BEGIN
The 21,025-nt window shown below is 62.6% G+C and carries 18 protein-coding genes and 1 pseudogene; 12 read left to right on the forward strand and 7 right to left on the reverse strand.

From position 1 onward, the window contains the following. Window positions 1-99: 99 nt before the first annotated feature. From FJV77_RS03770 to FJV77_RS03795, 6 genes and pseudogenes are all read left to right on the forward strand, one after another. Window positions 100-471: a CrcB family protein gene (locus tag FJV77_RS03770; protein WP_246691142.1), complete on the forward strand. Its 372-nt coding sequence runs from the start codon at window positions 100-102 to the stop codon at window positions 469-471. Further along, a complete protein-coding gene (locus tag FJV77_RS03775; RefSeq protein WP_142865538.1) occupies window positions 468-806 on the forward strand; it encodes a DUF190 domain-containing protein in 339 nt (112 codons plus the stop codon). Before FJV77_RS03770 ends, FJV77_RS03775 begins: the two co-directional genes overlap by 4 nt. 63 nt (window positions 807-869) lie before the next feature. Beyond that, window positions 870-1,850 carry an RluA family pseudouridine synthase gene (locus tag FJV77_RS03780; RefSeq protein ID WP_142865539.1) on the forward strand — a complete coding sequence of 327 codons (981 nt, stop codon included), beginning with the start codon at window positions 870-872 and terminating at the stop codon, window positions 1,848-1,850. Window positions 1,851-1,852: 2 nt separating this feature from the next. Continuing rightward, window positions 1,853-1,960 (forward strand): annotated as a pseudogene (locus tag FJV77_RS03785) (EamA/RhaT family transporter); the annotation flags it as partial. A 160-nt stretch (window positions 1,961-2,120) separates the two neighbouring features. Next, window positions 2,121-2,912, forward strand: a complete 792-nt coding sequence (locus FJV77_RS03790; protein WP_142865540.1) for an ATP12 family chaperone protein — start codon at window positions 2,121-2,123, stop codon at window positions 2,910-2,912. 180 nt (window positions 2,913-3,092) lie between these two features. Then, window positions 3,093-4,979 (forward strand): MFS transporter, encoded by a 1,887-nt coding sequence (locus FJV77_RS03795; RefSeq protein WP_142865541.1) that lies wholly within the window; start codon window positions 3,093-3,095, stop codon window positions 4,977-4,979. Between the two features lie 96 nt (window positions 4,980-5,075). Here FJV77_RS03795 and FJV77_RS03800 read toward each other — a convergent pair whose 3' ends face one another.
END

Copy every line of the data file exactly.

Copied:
The 21,025-nt window shown below is 62.6% G+C and carries 18 protein-coding genes and 1 pseudogene; 12 read left to right on the forward strand and 7 right to left on the reverse strand.

From position 1 onward, the window contains the following. Window positions 1-99: 99 nt before the first annotated feature. From FJV77_RS03770 to FJV77_RS03795, 6 genes and pseudogenes are all read left to right on the forward strand, one after another. Window positions 100-471: a CrcB family protein gene (locus tag FJV77_RS03770; protein WP_246691142.1), complete on the forward strand. Its 372-nt coding sequence runs from the start codon at window positions 100-102 to the stop codon at window positions 469-471. Further along, a complete protein-coding gene (locus tag FJV77_RS03775; RefSeq protein WP_142865538.1) occupies window positions 468-806 on the forward strand; it encodes a DUF190 domain-containing protein in 339 nt (112 codons plus the stop codon). Before FJV77_RS03770 ends, FJV77_RS03775 begins: the two co-directional genes overlap by 4 nt. 63 nt (window positions 807-869) lie before the next feature. Beyond that, window positions 870-1,850 carry an RluA family pseudouridine synthase gene (locus tag FJV77_RS03780; RefSeq protein ID WP_142865539.1) on the forward strand — a complete coding sequence of 327 codons (981 nt, stop codon included), beginning with the start codon at window positions 870-872 and terminating at the stop codon, window positions 1,848-1,850. Window positions 1,851-1,852: 2 nt separating this feature from the next. Continuing rightward, window positions 1,853-1,960 (forward strand): annotated as a pseudogene (locus tag FJV77_RS03785) (EamA/RhaT family transporter); the annotation flags it as partial. A 160-nt stretch (window positions 1,961-2,120) separates the two neighbouring features. Next, window positions 2,121-2,912, forward strand: a complete 792-nt coding sequence (locus FJV77_RS03790; protein WP_142865540.1) for an ATP12 family chaperone protein — start codon at window positions 2,121-2,123, stop codon at window positions 2,910-2,912. 180 nt (window positions 2,913-3,092) lie between these two features. Then, window positions 3,093-4,979 (forward strand): MFS transporter, encoded by a 1,887-nt coding sequence (locus FJV77_RS03795; RefSeq protein WP_142865541.1) that lies wholly within the window; start codon window positions 3,093-3,095, stop codon window positions 4,977-4,979. Between the two features lie 96 nt (window positions 4,980-5,075). Here FJV77_RS03795 and FJV77_RS03800 read toward each other — a convergent pair whose 3' ends face one another.